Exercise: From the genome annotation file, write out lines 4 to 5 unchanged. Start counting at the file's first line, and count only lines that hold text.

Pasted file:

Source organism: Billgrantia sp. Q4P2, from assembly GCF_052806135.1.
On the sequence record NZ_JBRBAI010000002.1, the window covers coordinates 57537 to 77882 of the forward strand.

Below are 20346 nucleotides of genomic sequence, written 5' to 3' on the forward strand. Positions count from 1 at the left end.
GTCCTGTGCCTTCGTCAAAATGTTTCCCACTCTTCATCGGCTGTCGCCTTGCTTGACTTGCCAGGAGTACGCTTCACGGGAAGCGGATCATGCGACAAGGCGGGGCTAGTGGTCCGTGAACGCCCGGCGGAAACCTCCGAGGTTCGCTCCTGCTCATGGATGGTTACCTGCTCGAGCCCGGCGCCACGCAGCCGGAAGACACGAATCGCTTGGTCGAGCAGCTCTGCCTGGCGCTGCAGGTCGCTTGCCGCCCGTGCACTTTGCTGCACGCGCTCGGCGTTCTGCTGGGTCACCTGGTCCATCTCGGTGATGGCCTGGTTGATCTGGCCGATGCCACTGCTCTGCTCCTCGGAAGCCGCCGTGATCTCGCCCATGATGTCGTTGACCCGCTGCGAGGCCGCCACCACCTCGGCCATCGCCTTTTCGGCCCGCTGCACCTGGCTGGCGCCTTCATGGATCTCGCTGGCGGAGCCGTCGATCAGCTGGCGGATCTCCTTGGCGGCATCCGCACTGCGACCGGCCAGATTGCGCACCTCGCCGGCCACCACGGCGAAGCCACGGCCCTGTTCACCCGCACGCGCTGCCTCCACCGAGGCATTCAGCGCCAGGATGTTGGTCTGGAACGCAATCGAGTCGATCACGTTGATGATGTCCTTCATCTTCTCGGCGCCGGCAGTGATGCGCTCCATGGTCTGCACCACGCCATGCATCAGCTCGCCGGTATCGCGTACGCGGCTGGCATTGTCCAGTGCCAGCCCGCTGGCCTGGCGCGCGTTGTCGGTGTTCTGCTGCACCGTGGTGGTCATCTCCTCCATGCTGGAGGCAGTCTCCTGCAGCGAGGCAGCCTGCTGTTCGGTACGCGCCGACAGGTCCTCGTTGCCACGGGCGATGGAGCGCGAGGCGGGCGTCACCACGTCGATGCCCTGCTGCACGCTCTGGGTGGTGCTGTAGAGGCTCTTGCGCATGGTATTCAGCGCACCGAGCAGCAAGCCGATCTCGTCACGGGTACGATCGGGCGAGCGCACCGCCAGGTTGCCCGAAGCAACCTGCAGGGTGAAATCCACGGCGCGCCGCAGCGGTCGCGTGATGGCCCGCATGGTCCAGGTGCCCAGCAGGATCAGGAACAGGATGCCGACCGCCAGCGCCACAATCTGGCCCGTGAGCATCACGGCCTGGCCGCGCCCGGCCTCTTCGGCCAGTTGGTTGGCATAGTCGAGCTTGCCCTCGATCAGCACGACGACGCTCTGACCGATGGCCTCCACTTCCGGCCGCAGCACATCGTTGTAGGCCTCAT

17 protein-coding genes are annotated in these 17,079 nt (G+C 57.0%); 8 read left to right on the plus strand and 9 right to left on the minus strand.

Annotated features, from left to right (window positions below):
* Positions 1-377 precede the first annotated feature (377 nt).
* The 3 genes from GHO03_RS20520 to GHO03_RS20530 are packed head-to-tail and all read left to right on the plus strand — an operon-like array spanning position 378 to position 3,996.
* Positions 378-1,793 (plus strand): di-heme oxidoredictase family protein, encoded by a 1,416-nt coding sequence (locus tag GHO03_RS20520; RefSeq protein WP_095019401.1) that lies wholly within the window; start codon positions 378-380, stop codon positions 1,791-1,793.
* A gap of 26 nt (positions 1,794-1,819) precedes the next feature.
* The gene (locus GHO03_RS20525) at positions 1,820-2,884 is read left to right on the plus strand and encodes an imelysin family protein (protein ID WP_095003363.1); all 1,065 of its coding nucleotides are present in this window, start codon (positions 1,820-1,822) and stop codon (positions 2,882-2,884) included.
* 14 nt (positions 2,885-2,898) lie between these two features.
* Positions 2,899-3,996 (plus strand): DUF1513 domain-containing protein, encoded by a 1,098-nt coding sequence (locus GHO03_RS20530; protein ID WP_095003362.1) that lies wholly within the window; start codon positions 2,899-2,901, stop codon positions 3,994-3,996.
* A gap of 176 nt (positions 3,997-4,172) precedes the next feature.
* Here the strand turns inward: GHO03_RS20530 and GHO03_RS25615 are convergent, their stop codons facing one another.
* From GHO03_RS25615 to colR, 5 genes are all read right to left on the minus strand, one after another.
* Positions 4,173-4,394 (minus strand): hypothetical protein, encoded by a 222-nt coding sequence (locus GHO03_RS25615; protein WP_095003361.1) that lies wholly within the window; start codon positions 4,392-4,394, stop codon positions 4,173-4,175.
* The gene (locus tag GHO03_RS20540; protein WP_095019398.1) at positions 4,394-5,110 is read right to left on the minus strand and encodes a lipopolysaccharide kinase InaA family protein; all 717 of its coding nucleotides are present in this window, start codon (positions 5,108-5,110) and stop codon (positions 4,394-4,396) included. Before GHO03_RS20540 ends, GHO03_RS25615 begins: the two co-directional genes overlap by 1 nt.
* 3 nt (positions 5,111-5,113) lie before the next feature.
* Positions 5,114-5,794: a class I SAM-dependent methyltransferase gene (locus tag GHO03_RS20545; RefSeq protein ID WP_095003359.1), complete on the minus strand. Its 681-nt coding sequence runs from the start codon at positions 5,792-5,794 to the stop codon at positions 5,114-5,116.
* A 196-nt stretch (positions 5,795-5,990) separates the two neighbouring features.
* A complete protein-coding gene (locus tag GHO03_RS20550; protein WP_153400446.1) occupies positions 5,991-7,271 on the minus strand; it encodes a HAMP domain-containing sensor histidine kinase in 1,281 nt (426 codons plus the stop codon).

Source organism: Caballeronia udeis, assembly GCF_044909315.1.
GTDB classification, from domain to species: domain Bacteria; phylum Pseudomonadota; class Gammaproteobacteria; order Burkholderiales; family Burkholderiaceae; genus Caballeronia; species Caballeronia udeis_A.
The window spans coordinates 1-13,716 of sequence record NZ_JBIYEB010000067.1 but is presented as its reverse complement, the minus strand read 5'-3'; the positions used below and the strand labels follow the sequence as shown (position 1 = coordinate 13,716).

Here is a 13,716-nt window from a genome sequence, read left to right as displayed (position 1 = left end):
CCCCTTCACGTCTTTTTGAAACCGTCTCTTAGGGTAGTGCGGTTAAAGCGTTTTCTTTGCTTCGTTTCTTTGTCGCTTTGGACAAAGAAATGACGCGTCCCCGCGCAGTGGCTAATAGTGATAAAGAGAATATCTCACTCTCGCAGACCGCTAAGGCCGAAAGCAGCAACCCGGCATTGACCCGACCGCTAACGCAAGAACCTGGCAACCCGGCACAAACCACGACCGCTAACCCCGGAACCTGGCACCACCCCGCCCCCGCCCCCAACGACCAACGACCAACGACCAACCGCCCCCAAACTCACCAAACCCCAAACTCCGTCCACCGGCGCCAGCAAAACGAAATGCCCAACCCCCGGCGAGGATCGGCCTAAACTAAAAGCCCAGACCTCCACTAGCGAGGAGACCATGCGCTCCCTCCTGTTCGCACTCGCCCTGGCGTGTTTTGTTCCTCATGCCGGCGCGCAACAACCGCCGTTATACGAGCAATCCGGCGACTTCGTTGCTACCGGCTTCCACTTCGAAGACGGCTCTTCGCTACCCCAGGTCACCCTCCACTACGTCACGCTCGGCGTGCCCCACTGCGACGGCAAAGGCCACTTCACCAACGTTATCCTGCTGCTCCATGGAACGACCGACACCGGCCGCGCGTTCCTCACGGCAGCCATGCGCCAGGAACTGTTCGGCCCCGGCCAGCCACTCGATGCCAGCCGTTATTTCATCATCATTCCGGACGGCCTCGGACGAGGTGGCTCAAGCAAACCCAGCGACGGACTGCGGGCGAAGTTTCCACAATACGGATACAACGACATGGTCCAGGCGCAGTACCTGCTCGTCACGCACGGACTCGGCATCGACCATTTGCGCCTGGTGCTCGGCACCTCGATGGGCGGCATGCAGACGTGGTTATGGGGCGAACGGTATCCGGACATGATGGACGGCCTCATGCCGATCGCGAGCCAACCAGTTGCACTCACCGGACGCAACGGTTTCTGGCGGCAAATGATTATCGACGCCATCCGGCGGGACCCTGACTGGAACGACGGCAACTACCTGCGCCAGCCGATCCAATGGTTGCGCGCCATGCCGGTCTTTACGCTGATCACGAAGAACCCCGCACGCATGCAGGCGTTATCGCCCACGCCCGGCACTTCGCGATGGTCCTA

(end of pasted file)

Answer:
GTCCTGTGCCTTCGTCAAAATGTTTCCCACTCTTCATCGGCTGTCGCCTTGCTTGACTTGCCAGGAGTACGCTTCACGGGAAGCGGATCATGCGACAAGGCGGGGCTAGTGGTCCGTGAACGCCCGGCGGAAACCTCCGAGGTTCGCTCCTGCTCATGGATGGTTACCTGCTCGAGCCCGGCGCCACGCAGCCGGAAGACACGAATCGCTTGGTCGAGCAGCTCTGCCTGGCGCTGCAGGTCGCTTGCCGCCCGTGCACTTTGCTGCACGCGCTCGGCGTTCTGCTGGGTCACCTGGTCCATCTCGGTGATGGCCTGGTTGATCTGGCCGATGCCACTGCTCTGCTCCTCGGAAGCCGCCGTGATCTCGCCCATGATGTCGTTGACCCGCTGCGAGGCCGCCACCACCTCGGCCATCGCCTTTTCGGCCCGCTGCACCTGGCTGGCGCCTTCATGGATCTCGCTGGCGGAGCCGTCGATCAGCTGGCGGATCTCCTTGGCGGCATCCGCACTGCGACCGGCCAGATTGCGCACCTCGCCGGCCACCACGGCGAAGCCACGGCCCTGTTCACCCGCACGCGCTGCCTCCACCGAGGCATTCAGCGCCAGGATGTTGGTCTGGAACGCAATCGAGTCGATCACGTTGATGATGTCCTTCATCTTCTCGGCGCCGGCAGTGATGCGCTCCATGGTCTGCACCACGCCATGCATCAGCTCGCCGGTATCGCGTACGCGGCTGGCATTGTCCAGTGCCAGCCCGCTGGCCTGGCGCGCGTTGTCGGTGTTCTGCTGCACCGTGGTGGTCATCTCCTCCATGCTGGAGGCAGTCTCCTGCAGCGAGGCAGCCTGCTGTTCGGTACGCGCCGACAGGTCCTCGTTGCCACGGGCGATGGAGCGCGAGGCGGGCGTCACCACGTCGATGCCCTGCTGCACGCTCTGGGTGGTGCTGTAGAGGCTCTTGCGCATGGTATTCAGCGCACCGAGCAGCAAGCCGATCTCGTCACGGGTACGATCGGGCGAGCGCACCGCCAGGTTGCCCGAAGCAACCTGCAGGGTGAAATCCACGGCGCGCCGCAGCGGTCGCGTGATGGCCCGCATGGTCCAGGTGCCCAGCAGGATCAGGAACAGGATGCCGACCGCCAGCGCCACAATCTGGCCCGTGAGCATCACGGCCTGGCCGCGCCCGGCCTCTTCGGCCAGTTGGTTGGCATAGTCGAGCTTGCCCTCGATCAGCACGACGACGCTCTGACCGATGGCCTCCACTTCCGGCCGCAGCACATCGTTGTAGGCCTCAT

17 protein-coding genes are annotated in these 17,079 nt (G+C 57.0%); 8 read left to right on the plus strand and 9 right to left on the minus strand.